KC II Redux

Walking along the path to the driveway the other day, I noticed a curious sight. In the corner of my eye, a shadow zipped across the gated entrance and quickly stopped again. It had been coming toward me, beginning its entry to the property, when, just as suddenly, it had turned and reversed direction upon my approach.

 

I had seen its black-and-white visage, and the shadow it cast along the driveway pavement held no secrets as to its identity when it literally “turned tail” and ran. Wondering what “Kitty”, the feral cat of the community and of G-d was up to, I peeked under the vehicle she had lodged herself under.

 

She had first liked to hang around by the driveway and take shade beneath the vehicles on hot days. Cars and cats don’t mix well, but she would elude human capture as soon as you tried to get near. She didn’t seem interested in the three cats across the street — they eventually moved away, anyways. I thought perhaps she was visiting with another cat I once saw in a fenced yard around the corner.

 

Then, one day I spotted her in the neighbor’s driveway. I also saw her going up the neighbor’s walk to the fence, as if she was choosing the wrong household. Then, I noticed that the neighbors had a cat, sitting in the window. She went up to it, peering at it, seeming to puzzle the perplexity of a cat behind glass.

 

Apparently, the cat was kept indoors, safe from the vicious dogs they trained to protect their property, slamming themselves uncontrollably against the fence as I passed by on the other side to my apartment. As they say, good fences make good neighbors. Except that they weren’t such good neighbors, keeping the dogs out all night barking, until my repeated calls to the cops finally seemed to cure them of this habit.

 

The lady next door actually briefly moved into the apartments up from mine. She brought two dogs, and would release them by my apartment to poop where they pleased (without picking up after them) and let them run leashless. Seeing Kitty one day, one dog charged after her. The dogs prevented me from passing as they guarded the lady and her property, now on the walkway up from mine. It was my only access to get out and they were blocking it. It sort of irks me that my landlord had to confirm my story with another of my neighbors (who had luckily also seen the dogs running leashless all the time) before he believed me and took action to ask the woman to leave. I don’t understand the whole thing. She is either the Aunt or the Mother to the guy next door. I don’t know why she moved here when her relative lives next door. She also had a dish installed for wireless service, which I didn’t want put up intercepting my service. Why not put it on the roof next door? Why do they sometimes park  their vehicles here and receive important mail here still? She moved out and moved in next door. I guess their ideas of neighborliness perhaps don’t exactly meld with my own concept of the same.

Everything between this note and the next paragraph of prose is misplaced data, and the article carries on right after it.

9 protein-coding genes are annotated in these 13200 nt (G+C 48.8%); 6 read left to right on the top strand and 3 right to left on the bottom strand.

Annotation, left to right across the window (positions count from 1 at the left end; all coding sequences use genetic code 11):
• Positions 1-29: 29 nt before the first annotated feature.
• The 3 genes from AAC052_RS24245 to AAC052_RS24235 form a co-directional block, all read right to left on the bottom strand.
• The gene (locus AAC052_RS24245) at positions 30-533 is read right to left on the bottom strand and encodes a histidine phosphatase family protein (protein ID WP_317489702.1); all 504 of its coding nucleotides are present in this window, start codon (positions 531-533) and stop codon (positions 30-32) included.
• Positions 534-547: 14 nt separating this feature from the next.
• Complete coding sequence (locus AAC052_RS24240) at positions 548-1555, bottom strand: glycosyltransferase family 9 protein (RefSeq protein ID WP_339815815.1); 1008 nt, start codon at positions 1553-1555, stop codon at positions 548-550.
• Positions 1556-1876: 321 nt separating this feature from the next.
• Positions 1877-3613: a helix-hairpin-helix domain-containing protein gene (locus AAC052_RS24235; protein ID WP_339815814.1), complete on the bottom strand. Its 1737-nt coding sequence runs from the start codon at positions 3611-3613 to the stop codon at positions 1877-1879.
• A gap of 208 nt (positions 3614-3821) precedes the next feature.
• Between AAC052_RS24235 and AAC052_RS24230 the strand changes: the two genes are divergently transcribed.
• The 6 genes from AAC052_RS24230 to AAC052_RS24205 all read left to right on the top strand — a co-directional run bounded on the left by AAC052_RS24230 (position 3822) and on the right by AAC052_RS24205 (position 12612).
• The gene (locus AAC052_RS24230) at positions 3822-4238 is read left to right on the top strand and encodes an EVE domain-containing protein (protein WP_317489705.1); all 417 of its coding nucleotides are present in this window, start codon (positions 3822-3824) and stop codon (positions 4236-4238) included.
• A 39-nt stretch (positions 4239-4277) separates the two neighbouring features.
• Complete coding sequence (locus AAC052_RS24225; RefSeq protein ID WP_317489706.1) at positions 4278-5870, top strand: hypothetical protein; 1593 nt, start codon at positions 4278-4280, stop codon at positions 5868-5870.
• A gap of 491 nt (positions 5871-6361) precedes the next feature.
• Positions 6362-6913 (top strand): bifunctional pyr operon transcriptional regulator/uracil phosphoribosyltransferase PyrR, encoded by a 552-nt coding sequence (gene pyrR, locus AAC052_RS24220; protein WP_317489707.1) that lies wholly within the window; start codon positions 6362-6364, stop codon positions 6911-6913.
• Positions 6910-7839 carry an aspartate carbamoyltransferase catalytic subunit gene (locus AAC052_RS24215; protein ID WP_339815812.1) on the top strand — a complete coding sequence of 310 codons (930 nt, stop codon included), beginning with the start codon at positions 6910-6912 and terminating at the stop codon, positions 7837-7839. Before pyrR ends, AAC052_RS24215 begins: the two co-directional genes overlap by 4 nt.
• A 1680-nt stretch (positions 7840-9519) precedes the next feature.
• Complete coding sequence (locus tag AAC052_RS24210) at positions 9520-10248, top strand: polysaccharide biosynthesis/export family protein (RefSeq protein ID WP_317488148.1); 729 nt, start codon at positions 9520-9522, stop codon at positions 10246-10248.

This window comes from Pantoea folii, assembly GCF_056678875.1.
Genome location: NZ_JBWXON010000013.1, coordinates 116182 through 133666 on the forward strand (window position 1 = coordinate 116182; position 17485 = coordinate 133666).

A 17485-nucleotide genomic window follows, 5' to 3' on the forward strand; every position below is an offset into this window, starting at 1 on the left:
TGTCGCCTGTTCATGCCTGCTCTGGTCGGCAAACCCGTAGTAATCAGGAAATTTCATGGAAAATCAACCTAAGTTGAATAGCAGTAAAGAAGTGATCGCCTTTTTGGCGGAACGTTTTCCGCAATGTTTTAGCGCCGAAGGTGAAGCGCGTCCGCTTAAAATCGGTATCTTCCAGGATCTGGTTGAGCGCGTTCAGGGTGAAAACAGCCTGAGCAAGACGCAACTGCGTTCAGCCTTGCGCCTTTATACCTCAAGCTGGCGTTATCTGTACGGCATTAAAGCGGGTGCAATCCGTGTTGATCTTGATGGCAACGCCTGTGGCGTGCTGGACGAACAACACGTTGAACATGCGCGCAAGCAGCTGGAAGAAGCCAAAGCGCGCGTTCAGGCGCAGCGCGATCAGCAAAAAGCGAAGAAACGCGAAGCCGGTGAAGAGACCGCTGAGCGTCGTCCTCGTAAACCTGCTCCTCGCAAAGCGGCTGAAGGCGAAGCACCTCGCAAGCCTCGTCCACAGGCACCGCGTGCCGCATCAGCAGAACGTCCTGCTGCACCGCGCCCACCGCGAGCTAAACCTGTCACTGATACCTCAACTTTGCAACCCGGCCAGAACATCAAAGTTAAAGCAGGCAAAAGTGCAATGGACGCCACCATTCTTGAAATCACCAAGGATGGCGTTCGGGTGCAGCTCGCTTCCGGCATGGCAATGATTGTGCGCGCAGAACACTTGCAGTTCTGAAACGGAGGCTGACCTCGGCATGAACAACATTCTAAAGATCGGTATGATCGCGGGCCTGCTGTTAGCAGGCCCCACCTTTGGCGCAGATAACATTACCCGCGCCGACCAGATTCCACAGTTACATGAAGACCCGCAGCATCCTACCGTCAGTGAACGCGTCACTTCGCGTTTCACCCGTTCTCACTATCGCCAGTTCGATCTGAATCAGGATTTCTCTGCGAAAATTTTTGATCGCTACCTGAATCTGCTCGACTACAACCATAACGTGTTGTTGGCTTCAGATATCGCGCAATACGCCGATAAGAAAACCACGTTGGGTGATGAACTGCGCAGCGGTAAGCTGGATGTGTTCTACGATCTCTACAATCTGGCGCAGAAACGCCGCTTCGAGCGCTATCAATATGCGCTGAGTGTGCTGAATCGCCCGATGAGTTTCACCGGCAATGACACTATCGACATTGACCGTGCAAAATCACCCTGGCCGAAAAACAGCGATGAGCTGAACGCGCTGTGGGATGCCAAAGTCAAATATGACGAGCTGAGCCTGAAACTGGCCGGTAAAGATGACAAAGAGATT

I can definitely tell when Kitty has been around other people; she becomes more wary and apprehensive. It takes patience and a little time to get her back to where she’s more trustful. We’re kind of still working on this. We stepped outside a day or two ago, and she seemed frozen to the earth. The dogs behind the fence caught whiff of an intruder — the cat the neighbors keep indoors away from their own ruthless security dogs. Kitty seemed to implore me to do something to intervene in the sudden cruel sounds of attack by these dogs and the screams of its animal victim. I heard the lady say, “I don’t know how she got out”. Kitty went back inside with me, although it was she who had wanted to leave prior to that, and was eventually placated and back to normal.

 

Peering under the vehicle to try and coax Kitty out from under, I looked at her, and, ‘Whoa!’ Where was the black heart on her nose? I didn’t get it. Here were the black and white markings. Here was an almost perfect replica of little Kitty. But she got up at my approach, and quickly scampered beneath the truck of the neighbor next door. And here, now, was Kitty, peering through the chain links for a while to look at the other kitty.

 

I’m not sure how our no longer quite feral cat determined that she belonged to our community and was always in the neighborhood. Perhaps this other cat is a relative who holds a clue. In any case, Kitty turned and walked with me back down the pathway and into the apartment.

 

Thanks, Kitty, for showing your compassion and caring for others. I hope, one day, that your kindness can be met in the treatment you receive. Thank you, little lovebug, for paying it forward.

 

 

 

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